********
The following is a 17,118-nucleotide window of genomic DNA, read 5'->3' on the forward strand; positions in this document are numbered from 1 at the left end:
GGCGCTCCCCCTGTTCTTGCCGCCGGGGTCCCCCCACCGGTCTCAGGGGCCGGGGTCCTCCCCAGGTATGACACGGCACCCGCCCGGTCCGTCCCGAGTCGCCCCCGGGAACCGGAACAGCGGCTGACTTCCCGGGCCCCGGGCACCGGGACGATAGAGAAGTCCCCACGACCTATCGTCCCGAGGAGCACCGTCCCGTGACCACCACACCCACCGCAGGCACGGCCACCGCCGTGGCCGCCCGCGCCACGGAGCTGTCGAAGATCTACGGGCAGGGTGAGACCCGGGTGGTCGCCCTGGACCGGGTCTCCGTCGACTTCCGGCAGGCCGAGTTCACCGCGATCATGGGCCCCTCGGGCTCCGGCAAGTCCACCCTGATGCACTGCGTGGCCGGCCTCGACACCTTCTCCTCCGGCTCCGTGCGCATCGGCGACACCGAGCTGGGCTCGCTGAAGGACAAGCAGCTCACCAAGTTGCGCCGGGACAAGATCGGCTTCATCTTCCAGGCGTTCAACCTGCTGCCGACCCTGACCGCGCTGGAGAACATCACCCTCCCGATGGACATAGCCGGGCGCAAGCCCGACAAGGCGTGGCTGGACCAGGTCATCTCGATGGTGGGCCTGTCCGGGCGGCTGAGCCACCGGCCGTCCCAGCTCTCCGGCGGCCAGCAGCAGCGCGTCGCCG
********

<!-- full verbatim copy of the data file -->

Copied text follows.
The following is a 17,118-nucleotide window of genomic DNA, read 5'->3' on the forward strand; positions in this document are numbered from 1 at the left end:
GGCGCTCCCCCTGTTCTTGCCGCCGGGGTCCCCCCACCGGTCTCAGGGGCCGGGGTCCTCCCCAGGTATGACACGGCACCCGCCCGGTCCGTCCCGAGTCGCCCCCGGGAACCGGAACAGCGGCTGACTTCCCGGGCCCCGGGCACCGGGACGATAGAGAAGTCCCCACGACCTATCGTCCCGAGGAGCACCGTCCCGTGACCACCACACCCACCGCAGGCACGGCCACCGCCGTGGCCGCCCGCGCCACGGAGCTGTCGAAGATCTACGGGCAGGGTGAGACCCGGGTGGTCGCCCTGGACCGGGTCTCCGTCGACTTCCGGCAGGCCGAGTTCACCGCGATCATGGGCCCCTCGGGCTCCGGCAAGTCCACCCTGATGCACTGCGTGGCCGGCCTCGACACCTTCTCCTCCGGCTCCGTGCGCATCGGCGACACCGAGCTGGGCTCGCTGAAGGACAAGCAGCTCACCAAGTTGCGCCGGGACAAGATCGGCTTCATCTTCCAGGCGTTCAACCTGCTGCCGACCCTGACCGCGCTGGAGAACATCACCCTCCCGATGGACATAGCCGGGCGCAAGCCCGACAAGGCGTGGCTGGACCAGGTCATCTCGATGGTGGGCCTGTCCGGGCGGCTGAGCCACCGGCCGTCCCAGCTCTCCGGCGGCCAGCAGCAGCGCGTCGCCG